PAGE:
Cholesterol Levels May Not Measure Cardiac Risk
Friday, January 16, 2009; 12:00 AM
FRIDAY, Jan. 16 (HealthDay News) -- Nearly three-quarters of patients hospitalized for heart attacks had cholesterol levels indicating they were not at high risk for cardiovascular trouble, a new, nationwide study shows.
The finding points to the possibility that current guidelines on cholesterol levels should be changed, said study author Dr. Gregg C. Fonarow, a professor of cardiovascular medicine and science at the University of California, Los Angeles. His report appears in the current issue of the American Heart Journal.
"The LDL cholesterol range at which people have heart attacks shouldn't be regarded as normal," Fonarow said.
LDL cholesterol, the "bad" kind, collects to form plaques that can eventually block arteries. Guidelines compiled by the U.S. National Heart, Lung and Blood Institute set an LDL cholesterol blood level target of 130 milligrams per deciliter for people with no cardiovascular disease or diabetes and 70 for those at high risk because of factors such as obesity, smoking and high blood pressure.
But the study of nearly 137,000 Americans hospitalized for heart attacks between 2000 and 2006 found that about 72 percent had LDL levels below 130 on admission, while 17.6 percent had LDL levels below 70.
"People with LDL cholesterol levels in the 100 to 130 range may feel they are at low risk," Fonarow said. "In this study, there was nothing normal about having an LDL reading of 100."
The study also looked at levels of HDL cholesterol, the "good" kind that helps prevent artery blockage. Current guidelines recommend an HDL level of 60 or higher, but the study found levels below 40 in 54.6 percent of the heart attack patients.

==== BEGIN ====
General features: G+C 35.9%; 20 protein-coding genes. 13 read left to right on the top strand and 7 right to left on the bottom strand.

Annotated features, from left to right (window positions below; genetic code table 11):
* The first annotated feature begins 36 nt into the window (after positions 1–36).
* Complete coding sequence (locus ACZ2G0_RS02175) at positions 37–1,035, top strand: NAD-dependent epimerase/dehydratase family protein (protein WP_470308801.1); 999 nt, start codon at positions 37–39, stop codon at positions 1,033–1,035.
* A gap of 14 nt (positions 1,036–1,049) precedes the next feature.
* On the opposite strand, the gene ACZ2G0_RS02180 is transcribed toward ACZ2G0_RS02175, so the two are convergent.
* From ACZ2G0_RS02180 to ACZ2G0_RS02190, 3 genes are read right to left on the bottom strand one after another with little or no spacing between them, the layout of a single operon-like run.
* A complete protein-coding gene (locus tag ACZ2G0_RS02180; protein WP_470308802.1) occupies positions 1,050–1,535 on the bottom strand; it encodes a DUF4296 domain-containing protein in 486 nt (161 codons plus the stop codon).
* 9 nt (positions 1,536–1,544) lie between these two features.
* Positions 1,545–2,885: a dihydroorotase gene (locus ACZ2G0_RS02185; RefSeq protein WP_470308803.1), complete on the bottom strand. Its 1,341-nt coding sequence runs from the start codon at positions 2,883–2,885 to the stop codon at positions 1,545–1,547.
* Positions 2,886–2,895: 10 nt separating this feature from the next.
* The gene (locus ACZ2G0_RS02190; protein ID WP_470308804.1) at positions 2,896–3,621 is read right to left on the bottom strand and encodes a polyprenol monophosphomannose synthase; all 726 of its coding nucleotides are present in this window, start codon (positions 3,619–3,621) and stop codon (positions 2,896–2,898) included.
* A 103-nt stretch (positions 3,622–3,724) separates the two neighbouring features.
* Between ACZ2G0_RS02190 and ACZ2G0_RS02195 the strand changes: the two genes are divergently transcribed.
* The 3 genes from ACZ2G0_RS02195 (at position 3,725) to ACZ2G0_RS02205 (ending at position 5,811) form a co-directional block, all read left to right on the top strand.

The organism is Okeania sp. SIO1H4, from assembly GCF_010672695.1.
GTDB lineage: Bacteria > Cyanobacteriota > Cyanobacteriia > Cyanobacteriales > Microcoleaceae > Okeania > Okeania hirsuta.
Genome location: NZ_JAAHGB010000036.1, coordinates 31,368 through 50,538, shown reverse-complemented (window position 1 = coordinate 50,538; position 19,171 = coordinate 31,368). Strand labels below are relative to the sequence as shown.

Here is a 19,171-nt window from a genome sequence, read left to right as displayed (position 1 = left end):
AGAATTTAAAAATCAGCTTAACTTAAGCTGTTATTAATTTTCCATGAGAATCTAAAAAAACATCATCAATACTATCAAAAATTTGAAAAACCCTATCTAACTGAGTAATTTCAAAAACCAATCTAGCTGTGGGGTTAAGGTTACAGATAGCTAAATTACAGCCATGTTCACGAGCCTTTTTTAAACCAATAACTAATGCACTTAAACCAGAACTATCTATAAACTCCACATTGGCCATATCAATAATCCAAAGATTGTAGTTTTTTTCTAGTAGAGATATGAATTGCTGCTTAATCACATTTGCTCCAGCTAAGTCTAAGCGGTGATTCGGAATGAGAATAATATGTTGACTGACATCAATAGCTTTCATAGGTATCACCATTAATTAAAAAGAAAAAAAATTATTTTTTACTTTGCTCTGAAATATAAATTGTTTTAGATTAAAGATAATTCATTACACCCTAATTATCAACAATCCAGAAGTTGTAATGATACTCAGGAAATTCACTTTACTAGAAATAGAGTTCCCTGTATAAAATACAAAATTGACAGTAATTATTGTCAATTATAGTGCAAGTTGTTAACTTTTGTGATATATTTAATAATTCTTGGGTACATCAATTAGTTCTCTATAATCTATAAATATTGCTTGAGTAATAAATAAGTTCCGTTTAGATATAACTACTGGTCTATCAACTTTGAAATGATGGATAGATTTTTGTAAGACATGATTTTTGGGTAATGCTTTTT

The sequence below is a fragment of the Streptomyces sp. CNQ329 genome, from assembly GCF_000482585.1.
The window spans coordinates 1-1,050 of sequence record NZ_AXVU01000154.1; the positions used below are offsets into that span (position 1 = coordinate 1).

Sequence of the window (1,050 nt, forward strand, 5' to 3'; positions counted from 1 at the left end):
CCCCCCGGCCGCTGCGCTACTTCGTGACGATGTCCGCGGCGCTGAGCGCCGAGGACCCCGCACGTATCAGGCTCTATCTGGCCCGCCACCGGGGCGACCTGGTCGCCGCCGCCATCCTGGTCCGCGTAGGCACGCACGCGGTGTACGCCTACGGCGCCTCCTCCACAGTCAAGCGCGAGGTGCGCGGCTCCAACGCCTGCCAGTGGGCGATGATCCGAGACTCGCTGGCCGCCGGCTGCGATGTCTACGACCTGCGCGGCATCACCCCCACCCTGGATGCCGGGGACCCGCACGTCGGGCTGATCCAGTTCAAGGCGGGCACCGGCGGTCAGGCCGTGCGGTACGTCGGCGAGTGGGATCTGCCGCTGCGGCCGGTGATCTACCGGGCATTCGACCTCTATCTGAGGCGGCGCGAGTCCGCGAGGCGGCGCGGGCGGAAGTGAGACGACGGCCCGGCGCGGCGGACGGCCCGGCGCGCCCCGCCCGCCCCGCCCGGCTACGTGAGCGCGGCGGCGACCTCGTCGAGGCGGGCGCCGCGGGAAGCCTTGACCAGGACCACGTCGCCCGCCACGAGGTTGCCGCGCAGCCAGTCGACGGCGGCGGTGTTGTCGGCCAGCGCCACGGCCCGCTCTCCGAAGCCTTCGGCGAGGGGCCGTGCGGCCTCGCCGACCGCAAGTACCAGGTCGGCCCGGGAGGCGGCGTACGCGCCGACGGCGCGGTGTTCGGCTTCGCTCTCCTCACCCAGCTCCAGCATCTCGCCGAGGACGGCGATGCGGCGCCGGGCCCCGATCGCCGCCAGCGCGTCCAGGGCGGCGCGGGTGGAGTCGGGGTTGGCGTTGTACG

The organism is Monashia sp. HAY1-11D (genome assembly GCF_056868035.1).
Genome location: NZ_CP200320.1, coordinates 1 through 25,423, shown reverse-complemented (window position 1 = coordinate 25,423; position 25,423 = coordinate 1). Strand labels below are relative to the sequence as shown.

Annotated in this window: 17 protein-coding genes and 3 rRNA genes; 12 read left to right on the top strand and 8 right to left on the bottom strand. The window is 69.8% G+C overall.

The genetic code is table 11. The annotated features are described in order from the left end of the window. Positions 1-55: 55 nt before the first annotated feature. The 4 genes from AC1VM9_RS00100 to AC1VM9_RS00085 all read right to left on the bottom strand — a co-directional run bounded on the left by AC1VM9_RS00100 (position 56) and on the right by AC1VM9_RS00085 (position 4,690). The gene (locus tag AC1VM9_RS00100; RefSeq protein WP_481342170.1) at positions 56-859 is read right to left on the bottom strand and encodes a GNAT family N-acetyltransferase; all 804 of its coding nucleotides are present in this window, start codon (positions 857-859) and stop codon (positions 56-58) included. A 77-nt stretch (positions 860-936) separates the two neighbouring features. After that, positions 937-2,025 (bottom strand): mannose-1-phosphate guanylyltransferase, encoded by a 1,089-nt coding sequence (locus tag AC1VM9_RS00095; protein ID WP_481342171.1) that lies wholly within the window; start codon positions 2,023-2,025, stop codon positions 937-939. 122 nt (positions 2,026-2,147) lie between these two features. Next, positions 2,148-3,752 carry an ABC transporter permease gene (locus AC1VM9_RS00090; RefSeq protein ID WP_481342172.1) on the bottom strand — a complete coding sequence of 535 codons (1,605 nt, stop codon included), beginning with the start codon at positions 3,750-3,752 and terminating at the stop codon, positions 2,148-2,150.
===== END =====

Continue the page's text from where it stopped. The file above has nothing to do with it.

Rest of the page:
Only 1.4 percent of patients met the recommendation for both an LDL level of 70 or lower and an HDL reading of 60 or higher, Fonarow noted.
The current National Cholesterol Education Program guidelines were first set in 2001, and were updated in 2004. The NHLBI is expected to review those guidelines in the near future, Fonarow said.
"My opinion, based on the totality of the evidence that has come out, is that it is likely that there will be important revisions to the guidelines, but that should be determined by the individual advisory groups that will be writing them," he said.
In its update of the guidelines, the NHLBI called for more use of measures such as physical activity and weight loss to reduce the risk of heart attack and other cardiovascular problems.
Cholesterol is only one part of the heart risk picture, Fonarow said. Risk climbs higher with age, especially for men and for those with close relatives who have had cardiovascular conditions.
"The good news is that as much as 80 percent of the risk factors are under individual control and are modifiable," Fonarow said. "You can't control your family history, age or sex, but you can keep your blood pressure low, exercise and modify your lifestyle in other ways to reduce risk."
While calling the study "excellent," Dr. Manesh Patel, an assistant professor of medicine at Duke University, added, "The problem is that this is a snapshot, but we're not sure we know all the risk factors and how they interplay."
The researchers did not measure blood levels of other molecules involved in cardiovascular disease, such as the inflammation biomarker C-reactive protein and lipoprotein(a), he said.
But it's quite possible that the cholesterol guidelines will be changed, Patel said. "Ongoing studies have led to getting the LDL level to 100 and then to 70," he said. "As more randomized trials come out, there may be further changes."
For the full cholesterol story, go to the U.S. National Library of Medicine.
SOURCES: Gregg C. Fonarow, M.D., professor, cardiovascular medicine and science, University of California, Los Angeles; Manesh Patel, M.D., assistant professor, medicine, Duke University, Chapel Hill, N.C.; Jan. 12, 2009, American Heart Journal